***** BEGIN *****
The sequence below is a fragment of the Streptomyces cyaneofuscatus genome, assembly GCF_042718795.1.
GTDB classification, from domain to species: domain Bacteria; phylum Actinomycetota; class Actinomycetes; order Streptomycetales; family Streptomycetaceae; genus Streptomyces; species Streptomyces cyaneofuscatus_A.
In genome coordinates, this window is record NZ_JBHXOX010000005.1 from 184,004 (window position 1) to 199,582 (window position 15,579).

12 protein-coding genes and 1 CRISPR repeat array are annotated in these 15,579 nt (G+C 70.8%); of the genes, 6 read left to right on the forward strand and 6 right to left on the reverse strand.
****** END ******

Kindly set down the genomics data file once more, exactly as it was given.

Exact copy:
The sequence below is a fragment of the Streptomyces cyaneofuscatus genome, assembly GCF_042718795.1.
GTDB classification, from domain to species: domain Bacteria; phylum Actinomycetota; class Actinomycetes; order Streptomycetales; family Streptomycetaceae; genus Streptomyces; species Streptomyces cyaneofuscatus_A.
In genome coordinates, this window is record NZ_JBHXOX010000005.1 from 184,004 (window position 1) to 199,582 (window position 15,579).

12 protein-coding genes and 1 CRISPR repeat array are annotated in these 15,579 nt (G+C 70.8%); of the genes, 6 read left to right on the forward strand and 6 right to left on the reverse strand.